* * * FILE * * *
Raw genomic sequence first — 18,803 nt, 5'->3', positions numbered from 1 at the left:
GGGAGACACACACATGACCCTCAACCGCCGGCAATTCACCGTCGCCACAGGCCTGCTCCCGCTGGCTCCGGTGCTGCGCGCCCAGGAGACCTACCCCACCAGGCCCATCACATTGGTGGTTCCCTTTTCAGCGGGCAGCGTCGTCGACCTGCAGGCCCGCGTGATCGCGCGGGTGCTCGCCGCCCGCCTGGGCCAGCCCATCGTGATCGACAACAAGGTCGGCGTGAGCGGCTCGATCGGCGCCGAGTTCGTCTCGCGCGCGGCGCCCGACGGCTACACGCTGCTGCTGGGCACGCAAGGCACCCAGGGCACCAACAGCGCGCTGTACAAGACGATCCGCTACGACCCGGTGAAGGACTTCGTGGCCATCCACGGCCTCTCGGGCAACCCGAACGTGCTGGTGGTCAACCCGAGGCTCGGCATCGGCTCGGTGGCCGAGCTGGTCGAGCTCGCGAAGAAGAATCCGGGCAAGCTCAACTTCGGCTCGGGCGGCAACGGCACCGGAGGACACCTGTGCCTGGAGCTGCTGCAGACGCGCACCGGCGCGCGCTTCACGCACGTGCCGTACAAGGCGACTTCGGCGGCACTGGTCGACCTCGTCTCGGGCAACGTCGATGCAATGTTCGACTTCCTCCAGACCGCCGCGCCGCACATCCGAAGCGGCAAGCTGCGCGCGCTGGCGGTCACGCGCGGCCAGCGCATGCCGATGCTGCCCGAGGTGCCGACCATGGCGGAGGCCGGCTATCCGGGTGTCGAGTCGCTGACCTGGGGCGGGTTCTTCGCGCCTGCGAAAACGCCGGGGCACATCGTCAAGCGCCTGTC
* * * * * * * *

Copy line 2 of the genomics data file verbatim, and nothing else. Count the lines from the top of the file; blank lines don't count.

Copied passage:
GGGAGACACACACATGACCCTCAACCGCCGGCAATTCACCGTCGCCACAGGCCTGCTCCCGCTGGCTCCGGTGCTGCGCGCCCAGGAGACCTACCCCACCAGGCCCATCACATTGGTGGTTCCCTTTTCAGCGGGCAGCGTCGTCGACCTGCAGGCCCGCGTGATCGCGCGGGTGCTCGCCGCCCGCCTGGGCCAGCCCATCGTGATCGACAACAAGGTCGGCGTGAGCGGCTCGATCGGCGCCGAGTTCGTCTCGCGCGCGGCGCCCGACGGCTACACGCTGCTGCTGGGCACGCAAGGCACCCAGGGCACCAACAGCGCGCTGTACAAGACGATCCGCTACGACCCGGTGAAGGACTTCGTGGCCATCCACGGCCTCTCGGGCAACCCGAACGTGCTGGTGGTCAACCCGAGGCTCGGCATCGGCTCGGTGGCCGAGCTGGTCGAGCTCGCGAAGAAGAATCCGGGCAAGCTCAACTTCGGCTCGGGCGGCAACGGCACCGGAGGACACCTGTGCCTGGAGCTGCTGCAGACGCGCACCGGCGCGCGCTTCACGCACGTGCCGTACAAGGCGACTTCGGCGGCACTGGTCGACCTCGTCTCGGGCAACGTCGATGCAATGTTCGACTTCCTCCAGACCGCCGCGCCGCACATCCGAAGCGGCAAGCTGCGCGCGCTGGCGGTCACGCGCGGCCAGCGCATGCCGATGCTGCCCGAGGTGCCGACCATGGCGGAGGCCGGCTATCCGGGTGTCGAGTCGCTGACCTGGGGCGGGTTCTTCGCGCCTGCGAAAACGCCGGGGCACATCGTCAAGCGCCTGTC